Aaron Craft And Apollo

One of the many pleasant surprises for this year’s Ohio State basketball team has been the play of Aaron Craft.  Craft, a freshman, typically comes into the game about five minutes in to play the point.  He brings the ball up, doesn’t seem to get rattled by pressure, can drive the lane and dish, and has made some great passes as the Buckeyes have moved into the Sweet Sixteen.

What really distinguishes Craft, however, is his defense.  Although a few opponents have had great games against him, for the most part he has been a terrific defensive player.  Opposing point guards seem to wear him like a shirt.  He is always there, right in front of them, moving when they move and letting his lateral quickness get him to the spot before they do.  It must be incredibly frustrating to be guarded by Aaron Craft.

Craft’s uncanny ability to seemingly always be in front of the opposing point guard reminds me of a classic episode from the original Star Trek TV series.  The Enterprise is minding its own business, boldly going where no man has gone before, when suddenly a giant hand appears in front of the ship.  The Enterprise tries to get away from it, but wherever it goes the hand is there, until finally the hand catches the ship and the crew learns that the hand belongs to Apollo.  Mayhem ensues.

I imagine that the frustration felt by opposing points guards who have to deal with the pesky, ever-present Craft is similar to the frustration felt by Captain Kirk when he could not escape the giant hand of Apollo.  I’m not suggesting that Aaron Craft wears a toga in his spare time or can hurl lightning bolts from his fingertips, of course.

Internet and Apollo

Today is being celebrated as the 40th birthday of the internet.  Forty years ago today an intrepid team of researchers at UCLA succeeded in getting one of their computers to “talk” to a distant computer — which promptly crashed after the first two letters of a three-letter word were transmitted.  Obviously, the internet has come a long way in 40 years, to the point where pointless blather like the Webnerhouse blog can be easily prepared and made available to any bored internet traveller, anywhere in the world, who might be inclined to visit and see what we have to say.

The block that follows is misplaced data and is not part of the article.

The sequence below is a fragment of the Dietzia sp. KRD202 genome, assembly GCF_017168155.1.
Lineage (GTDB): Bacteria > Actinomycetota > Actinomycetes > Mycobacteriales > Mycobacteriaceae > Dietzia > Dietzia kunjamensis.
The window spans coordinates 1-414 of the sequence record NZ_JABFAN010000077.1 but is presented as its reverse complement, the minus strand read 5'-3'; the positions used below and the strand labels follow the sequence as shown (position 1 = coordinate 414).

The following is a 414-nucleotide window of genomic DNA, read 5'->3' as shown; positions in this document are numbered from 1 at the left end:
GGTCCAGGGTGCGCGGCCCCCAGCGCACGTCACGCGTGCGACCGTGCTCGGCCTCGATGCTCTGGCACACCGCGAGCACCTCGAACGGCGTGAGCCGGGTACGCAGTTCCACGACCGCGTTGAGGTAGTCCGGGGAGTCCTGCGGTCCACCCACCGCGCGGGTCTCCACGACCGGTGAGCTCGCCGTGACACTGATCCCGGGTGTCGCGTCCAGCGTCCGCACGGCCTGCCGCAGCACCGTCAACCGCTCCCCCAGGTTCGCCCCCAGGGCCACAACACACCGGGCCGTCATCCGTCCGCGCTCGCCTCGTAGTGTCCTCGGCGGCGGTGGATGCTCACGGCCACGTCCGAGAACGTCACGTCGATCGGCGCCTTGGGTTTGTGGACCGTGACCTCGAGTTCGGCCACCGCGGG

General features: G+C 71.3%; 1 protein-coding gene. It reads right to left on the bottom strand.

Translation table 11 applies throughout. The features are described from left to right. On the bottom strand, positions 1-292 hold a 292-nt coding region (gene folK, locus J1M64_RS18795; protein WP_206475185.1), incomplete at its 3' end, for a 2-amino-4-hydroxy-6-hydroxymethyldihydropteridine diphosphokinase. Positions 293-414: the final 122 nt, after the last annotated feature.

Coincidentally, this year also is the 40th year of the first Apollo program lunar landing.  Although the internet has progressed tremendously during that 40-year period — going from a clumsy method that crashed before even a single word was transmitted to a communications medium that is found in millions of households and allows for instantaneous access to undreamed off amounts of information — the same cannot be said for the space program.  Indeed, one could argue that manned space exploration has regressed as far and as quickly as the internet has progressed during that same 40-year span.

Since the Apollo program has ended, there has been no serious manned space exploration, and none is on the horizon for the foreseeable future.  Imagine for a moment, however, what might be the reality if manned space exploration had progressed to the same extent as the internet has progressed in the 40 years since 1969.  Where would humans find themselves?  Living in Martian colonies?  Conducting mining operations on Titan?  Aboard spacecraft visiting Alpha Centauri, or the nearest solar system with planets deemed capable of supporting life?

The mind reels at our missed opportunity.